Difference between revisions of "Hyperthyroidism"

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(Clinical Features)
 
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==Background==
 
==Background==
 +
*Hyperthyroidism: Excess circulating hormone resulting from thyroid gland hyperfunction
 +
*[[Thyrotoxicosis]]: Excess circulating thyroid hormone originating from any cause
  
 +
===Causes===
 +
'''Primary Hyperthyroidism'''
 +
*Graves disease (toxic diffuse goitre)
 +
**Most common cause of hyperthyroidism (85% of cases)
 +
**Autoantibodies bind to TSH receptor and stimulate thyroid hormone production and release <ref>Thiessen, M. (2018). Thyroid and Adrenal Disorders. Rosen's emergency medicine: Concepts and clinical practice (9th ed.). Philadelphia, PA: Elsevier/Saunders </ref>
 +
**Associated with diffuse goitre, ophthalmopathy, local dermopathy
 +
**Strong genetic relationship, often found with other autoimmune disorders <ref>Thiessen, M. (2018). Thyroid and Adrenal Disorders. Rosen's emergency medicine: Concepts and clinical practice (9th ed.). Philadelphia, PA: Elsevier/Saunders </ref>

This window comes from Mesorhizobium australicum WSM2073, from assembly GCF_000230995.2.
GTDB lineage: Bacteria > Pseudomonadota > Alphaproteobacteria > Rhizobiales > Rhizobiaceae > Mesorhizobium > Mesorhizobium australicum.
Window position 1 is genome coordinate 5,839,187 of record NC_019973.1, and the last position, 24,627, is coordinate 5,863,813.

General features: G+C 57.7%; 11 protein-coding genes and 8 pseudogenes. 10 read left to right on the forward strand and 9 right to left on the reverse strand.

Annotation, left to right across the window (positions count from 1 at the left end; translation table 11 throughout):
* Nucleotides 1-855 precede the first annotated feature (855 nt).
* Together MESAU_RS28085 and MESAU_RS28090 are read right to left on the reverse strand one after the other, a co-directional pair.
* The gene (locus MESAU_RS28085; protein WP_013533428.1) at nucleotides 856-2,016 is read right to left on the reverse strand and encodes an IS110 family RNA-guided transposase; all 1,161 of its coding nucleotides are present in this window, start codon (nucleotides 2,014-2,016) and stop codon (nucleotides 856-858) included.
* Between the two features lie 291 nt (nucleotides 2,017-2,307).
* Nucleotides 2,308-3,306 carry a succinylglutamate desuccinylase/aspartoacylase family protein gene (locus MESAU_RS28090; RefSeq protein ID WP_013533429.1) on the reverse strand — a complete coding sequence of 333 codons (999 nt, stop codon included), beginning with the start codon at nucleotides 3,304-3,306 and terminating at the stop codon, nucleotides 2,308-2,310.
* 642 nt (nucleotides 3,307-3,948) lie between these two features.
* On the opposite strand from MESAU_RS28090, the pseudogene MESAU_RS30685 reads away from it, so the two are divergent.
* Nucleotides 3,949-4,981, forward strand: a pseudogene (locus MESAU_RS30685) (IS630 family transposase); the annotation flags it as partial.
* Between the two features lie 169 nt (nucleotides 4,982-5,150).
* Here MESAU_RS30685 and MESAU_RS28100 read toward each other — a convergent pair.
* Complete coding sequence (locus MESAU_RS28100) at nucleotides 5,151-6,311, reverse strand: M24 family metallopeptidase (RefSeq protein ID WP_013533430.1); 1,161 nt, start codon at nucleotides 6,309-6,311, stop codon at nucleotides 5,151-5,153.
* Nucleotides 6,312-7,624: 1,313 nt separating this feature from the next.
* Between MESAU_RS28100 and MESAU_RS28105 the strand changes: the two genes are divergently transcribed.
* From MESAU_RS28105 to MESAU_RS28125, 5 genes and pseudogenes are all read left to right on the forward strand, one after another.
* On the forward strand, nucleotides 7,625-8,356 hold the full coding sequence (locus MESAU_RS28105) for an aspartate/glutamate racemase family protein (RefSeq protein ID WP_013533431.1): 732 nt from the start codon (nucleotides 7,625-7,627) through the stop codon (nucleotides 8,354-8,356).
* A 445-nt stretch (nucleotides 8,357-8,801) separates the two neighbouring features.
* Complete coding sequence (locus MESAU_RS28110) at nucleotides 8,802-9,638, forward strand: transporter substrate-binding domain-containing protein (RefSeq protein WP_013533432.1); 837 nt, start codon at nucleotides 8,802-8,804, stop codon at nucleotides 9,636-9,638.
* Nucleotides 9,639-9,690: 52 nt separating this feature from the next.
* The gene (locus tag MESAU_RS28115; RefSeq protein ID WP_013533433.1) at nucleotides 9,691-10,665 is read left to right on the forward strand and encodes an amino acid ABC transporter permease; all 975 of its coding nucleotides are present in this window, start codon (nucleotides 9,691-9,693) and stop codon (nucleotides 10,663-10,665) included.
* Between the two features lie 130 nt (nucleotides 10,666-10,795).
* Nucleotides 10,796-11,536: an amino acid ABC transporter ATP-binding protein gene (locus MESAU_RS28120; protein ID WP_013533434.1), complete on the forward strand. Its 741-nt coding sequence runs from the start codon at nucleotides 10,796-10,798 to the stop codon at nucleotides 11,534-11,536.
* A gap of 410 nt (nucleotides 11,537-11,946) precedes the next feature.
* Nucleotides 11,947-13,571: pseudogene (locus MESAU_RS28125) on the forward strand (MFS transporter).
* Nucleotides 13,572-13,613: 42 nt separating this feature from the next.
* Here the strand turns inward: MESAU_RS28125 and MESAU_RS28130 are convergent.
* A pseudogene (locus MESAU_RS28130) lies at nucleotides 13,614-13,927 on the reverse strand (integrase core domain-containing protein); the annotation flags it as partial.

+
*Toxic multinodular goitre
 +
**2nd most common cause
 +
**Multiple autonomously functioning nodules <ref>Thiessen, M. (2018). Thyroid and Adrenal Disorders. Rosen's emergency medicine: Concepts and clinical practice (9th ed.). Philadelphia, PA: Elsevier/Saunders </ref>
 +
**Milder, more gradual disease than Graves' hyperthyroidism
 +
*Toxic nodular (adenoma) goitre
 +
**Single hyperfunctioning nodule
 +
**Similar presentation to multinodular goitre, but less common <ref>Thiessen, M. (2018). Thyroid and Adrenal Disorders. Rosen's emergency medicine: Concepts and clinical practice (9th ed.). Philadelphia, PA: Elsevier/Saunders </ref>
  
Precipitants:
 
  
-infc
+
'''Secondary Hyperthyroidism'''
 +
*Thyrotropin-secreting pituitary adenoma
 +
*Thyroiditis
 +
**Hashimoto thyroiditis
 +
***Autoimmune disorder
 +
***Thyroid antibodies and lymphocytic infiltration <ref>Thiessen, M. (2018). Thyroid and Adrenal Disorders. Rosen's emergency medicine: Concepts and clinical practice (9th ed.). Philadelphia, PA: Elsevier/Saunders </ref>